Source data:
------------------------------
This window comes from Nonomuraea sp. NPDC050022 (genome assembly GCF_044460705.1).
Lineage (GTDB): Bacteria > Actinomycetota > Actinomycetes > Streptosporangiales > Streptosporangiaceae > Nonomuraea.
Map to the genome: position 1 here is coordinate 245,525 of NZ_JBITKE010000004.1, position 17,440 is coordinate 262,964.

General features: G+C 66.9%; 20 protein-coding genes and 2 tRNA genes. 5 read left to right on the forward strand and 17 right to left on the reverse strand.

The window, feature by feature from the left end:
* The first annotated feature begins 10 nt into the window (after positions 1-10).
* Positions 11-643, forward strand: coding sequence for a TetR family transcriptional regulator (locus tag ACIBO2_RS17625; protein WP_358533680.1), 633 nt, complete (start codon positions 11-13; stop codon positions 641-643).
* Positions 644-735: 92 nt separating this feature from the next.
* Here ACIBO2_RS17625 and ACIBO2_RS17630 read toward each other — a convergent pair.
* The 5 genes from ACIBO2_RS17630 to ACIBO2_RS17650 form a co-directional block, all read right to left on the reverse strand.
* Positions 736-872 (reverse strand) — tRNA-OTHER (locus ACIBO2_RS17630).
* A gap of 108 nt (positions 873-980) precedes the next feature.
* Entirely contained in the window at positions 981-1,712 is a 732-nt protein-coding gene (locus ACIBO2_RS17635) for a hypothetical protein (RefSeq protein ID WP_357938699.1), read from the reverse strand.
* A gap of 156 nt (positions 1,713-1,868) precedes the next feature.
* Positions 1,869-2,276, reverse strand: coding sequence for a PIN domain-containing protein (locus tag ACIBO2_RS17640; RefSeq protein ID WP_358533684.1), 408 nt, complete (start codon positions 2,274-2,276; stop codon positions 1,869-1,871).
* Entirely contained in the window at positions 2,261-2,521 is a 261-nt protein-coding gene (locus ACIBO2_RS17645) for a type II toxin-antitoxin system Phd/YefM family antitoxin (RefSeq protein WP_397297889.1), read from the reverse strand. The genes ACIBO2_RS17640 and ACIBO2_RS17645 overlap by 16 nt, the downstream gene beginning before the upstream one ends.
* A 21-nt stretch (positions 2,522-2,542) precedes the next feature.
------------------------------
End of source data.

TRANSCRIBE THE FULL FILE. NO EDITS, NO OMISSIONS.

This window comes from Nonomuraea sp. NPDC050022 (genome assembly GCF_044460705.1).
Lineage (GTDB): Bacteria > Actinomycetota > Actinomycetes > Streptosporangiales > Streptosporangiaceae > Nonomuraea.
Map to the genome: position 1 here is coordinate 245,525 of NZ_JBITKE010000004.1, position 17,440 is coordinate 262,964.

General features: G+C 66.9%; 20 protein-coding genes and 2 tRNA genes. 5 read left to right on the forward strand and 17 right to left on the reverse strand.

The window, feature by feature from the left end:
* The first annotated feature begins 10 nt into the window (after positions 1-10).
* Positions 11-643, forward strand: coding sequence for a TetR family transcriptional regulator (locus tag ACIBO2_RS17625; protein WP_358533680.1), 633 nt, complete (start codon positions 11-13; stop codon positions 641-643).
* Positions 644-735: 92 nt separating this feature from the next.
* Here ACIBO2_RS17625 and ACIBO2_RS17630 read toward each other — a convergent pair.
* The 5 genes from ACIBO2_RS17630 to ACIBO2_RS17650 form a co-directional block, all read right to left on the reverse strand.
* Positions 736-872 (reverse strand) — tRNA-OTHER (locus ACIBO2_RS17630).
* A gap of 108 nt (positions 873-980) precedes the next feature.
* Entirely contained in the window at positions 981-1,712 is a 732-nt protein-coding gene (locus ACIBO2_RS17635) for a hypothetical protein (RefSeq protein ID WP_357938699.1), read from the reverse strand.
* A gap of 156 nt (positions 1,713-1,868) precedes the next feature.
* Positions 1,869-2,276, reverse strand: coding sequence for a PIN domain-containing protein (locus tag ACIBO2_RS17640; RefSeq protein ID WP_358533684.1), 408 nt, complete (start codon positions 2,274-2,276; stop codon positions 1,869-1,871).
* Entirely contained in the window at positions 2,261-2,521 is a 261-nt protein-coding gene (locus ACIBO2_RS17645) for a type II toxin-antitoxin system Phd/YefM family antitoxin (RefSeq protein WP_397297889.1), read from the reverse strand. The genes ACIBO2_RS17640 and ACIBO2_RS17645 overlap by 16 nt, the downstream gene beginning before the upstream one ends.
* A 21-nt stretch (positions 2,522-2,542) precedes the next feature.